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Clerisy

[KLER-ə-see]

Part of speech: noun

Origin: German, early 19th century

1.

A distinct class of learned or literary people.

Examples of Clerisy in a sentence

"Members of the clerisy make time to read daily."

"John tried to make his writing accessible to all audiences, not just the clerisy."

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illustration Clerisy

About Clerisy

Clerisy developed from the German word “Klerisei,” which is thought to have originated from the Greek word “klēros” (heritage).

Did you Know?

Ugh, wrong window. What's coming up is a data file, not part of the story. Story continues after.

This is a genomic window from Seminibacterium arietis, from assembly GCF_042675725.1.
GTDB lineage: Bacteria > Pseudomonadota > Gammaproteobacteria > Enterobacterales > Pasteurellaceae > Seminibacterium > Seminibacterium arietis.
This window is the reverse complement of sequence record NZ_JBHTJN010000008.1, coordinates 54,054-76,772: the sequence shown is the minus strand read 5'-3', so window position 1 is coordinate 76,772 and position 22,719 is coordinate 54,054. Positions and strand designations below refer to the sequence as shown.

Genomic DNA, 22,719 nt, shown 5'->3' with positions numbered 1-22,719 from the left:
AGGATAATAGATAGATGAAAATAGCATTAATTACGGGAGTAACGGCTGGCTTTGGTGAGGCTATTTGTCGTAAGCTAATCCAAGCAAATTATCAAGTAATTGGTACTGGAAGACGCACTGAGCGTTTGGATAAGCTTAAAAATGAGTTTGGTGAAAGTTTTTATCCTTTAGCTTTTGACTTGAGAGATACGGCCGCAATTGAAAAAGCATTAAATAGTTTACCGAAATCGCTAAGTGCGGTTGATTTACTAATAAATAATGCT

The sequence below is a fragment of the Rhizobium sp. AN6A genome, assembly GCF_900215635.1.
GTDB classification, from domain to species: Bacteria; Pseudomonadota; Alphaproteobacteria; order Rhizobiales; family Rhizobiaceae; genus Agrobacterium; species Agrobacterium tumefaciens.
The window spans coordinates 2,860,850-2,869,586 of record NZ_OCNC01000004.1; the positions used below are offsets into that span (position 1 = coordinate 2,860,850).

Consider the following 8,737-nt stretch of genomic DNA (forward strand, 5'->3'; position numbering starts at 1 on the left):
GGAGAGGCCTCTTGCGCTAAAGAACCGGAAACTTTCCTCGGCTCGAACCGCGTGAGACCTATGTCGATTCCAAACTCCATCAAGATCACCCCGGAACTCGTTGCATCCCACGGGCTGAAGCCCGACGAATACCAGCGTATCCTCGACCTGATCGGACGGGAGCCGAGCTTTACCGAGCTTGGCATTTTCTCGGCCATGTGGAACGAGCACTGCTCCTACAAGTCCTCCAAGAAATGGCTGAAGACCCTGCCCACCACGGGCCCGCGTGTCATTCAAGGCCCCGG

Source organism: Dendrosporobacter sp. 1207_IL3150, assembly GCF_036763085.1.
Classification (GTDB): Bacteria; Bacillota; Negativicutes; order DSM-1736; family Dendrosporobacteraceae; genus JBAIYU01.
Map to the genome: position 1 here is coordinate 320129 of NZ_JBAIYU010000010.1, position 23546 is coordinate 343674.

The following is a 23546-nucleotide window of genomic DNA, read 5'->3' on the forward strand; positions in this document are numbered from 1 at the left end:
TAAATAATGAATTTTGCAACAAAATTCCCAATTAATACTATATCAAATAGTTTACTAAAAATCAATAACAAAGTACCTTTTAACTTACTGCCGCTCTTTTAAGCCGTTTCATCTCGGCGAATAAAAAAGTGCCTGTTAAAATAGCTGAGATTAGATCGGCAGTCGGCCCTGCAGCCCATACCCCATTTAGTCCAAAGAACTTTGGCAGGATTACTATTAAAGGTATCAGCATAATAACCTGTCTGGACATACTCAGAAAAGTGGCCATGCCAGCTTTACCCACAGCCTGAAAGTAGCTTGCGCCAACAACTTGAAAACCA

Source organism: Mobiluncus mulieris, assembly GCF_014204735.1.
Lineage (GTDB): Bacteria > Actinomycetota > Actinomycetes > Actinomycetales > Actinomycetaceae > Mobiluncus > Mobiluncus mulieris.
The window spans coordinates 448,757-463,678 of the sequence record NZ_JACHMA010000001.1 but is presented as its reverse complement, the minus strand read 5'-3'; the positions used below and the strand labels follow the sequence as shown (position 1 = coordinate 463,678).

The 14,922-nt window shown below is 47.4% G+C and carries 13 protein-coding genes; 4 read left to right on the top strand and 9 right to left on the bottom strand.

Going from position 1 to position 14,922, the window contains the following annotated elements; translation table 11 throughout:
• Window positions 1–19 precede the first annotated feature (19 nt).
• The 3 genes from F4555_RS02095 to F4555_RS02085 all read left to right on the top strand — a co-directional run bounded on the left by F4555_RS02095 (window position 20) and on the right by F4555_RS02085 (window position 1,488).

The word “clerisy” was first introduced by poet and writer Samuel Taylor Coleridge. Influenced heavily by the German word for “clergy” and the Greek word for “heritage,” Coleridge believed that creating a class of learned, literary intellectuals would be key for humanity’s survival. As evidenced from the careful reasoning behind the creation of this word, Coleridge was as much a critic and literary analyst as he was an artistic soul.

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